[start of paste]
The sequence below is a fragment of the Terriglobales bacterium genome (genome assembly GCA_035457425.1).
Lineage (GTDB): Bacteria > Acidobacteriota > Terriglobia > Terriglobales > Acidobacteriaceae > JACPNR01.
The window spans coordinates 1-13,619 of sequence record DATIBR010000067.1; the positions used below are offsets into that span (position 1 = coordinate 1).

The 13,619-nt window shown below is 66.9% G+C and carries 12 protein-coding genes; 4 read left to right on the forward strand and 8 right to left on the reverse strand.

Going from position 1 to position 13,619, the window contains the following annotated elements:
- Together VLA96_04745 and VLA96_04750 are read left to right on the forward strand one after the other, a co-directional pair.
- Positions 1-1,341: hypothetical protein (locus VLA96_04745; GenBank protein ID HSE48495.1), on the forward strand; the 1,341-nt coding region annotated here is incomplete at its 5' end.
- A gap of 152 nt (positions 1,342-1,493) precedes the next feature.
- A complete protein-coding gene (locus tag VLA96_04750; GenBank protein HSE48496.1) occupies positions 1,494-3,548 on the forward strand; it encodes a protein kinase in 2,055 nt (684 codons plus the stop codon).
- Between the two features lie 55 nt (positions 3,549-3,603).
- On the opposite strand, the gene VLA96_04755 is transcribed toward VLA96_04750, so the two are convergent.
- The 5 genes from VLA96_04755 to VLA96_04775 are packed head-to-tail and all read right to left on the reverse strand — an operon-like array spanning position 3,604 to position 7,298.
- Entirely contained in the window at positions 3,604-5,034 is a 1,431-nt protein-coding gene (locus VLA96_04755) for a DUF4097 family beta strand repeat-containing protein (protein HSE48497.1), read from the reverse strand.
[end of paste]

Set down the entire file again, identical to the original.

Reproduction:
The sequence below is a fragment of the Terriglobales bacterium genome (genome assembly GCA_035457425.1).
Lineage (GTDB): Bacteria > Acidobacteriota > Terriglobia > Terriglobales > Acidobacteriaceae > JACPNR01.
The window spans coordinates 1-13,619 of sequence record DATIBR010000067.1; the positions used below are offsets into that span (position 1 = coordinate 1).

The 13,619-nt window shown below is 66.9% G+C and carries 12 protein-coding genes; 4 read left to right on the forward strand and 8 right to left on the reverse strand.

Going from position 1 to position 13,619, the window contains the following annotated elements:
- Together VLA96_04745 and VLA96_04750 are read left to right on the forward strand one after the other, a co-directional pair.
- Positions 1-1,341: hypothetical protein (locus VLA96_04745; GenBank protein ID HSE48495.1), on the forward strand; the 1,341-nt coding region annotated here is incomplete at its 5' end.
- A gap of 152 nt (positions 1,342-1,493) precedes the next feature.
- A complete protein-coding gene (locus tag VLA96_04750; GenBank protein HSE48496.1) occupies positions 1,494-3,548 on the forward strand; it encodes a protein kinase in 2,055 nt (684 codons plus the stop codon).
- Between the two features lie 55 nt (positions 3,549-3,603).
- On the opposite strand, the gene VLA96_04755 is transcribed toward VLA96_04750, so the two are convergent.
- The 5 genes from VLA96_04755 to VLA96_04775 are packed head-to-tail and all read right to left on the reverse strand — an operon-like array spanning position 3,604 to position 7,298.
- Entirely contained in the window at positions 3,604-5,034 is a 1,431-nt protein-coding gene (locus VLA96_04755) for a DUF4097 family beta strand repeat-containing protein (protein HSE48497.1), read from the reverse strand.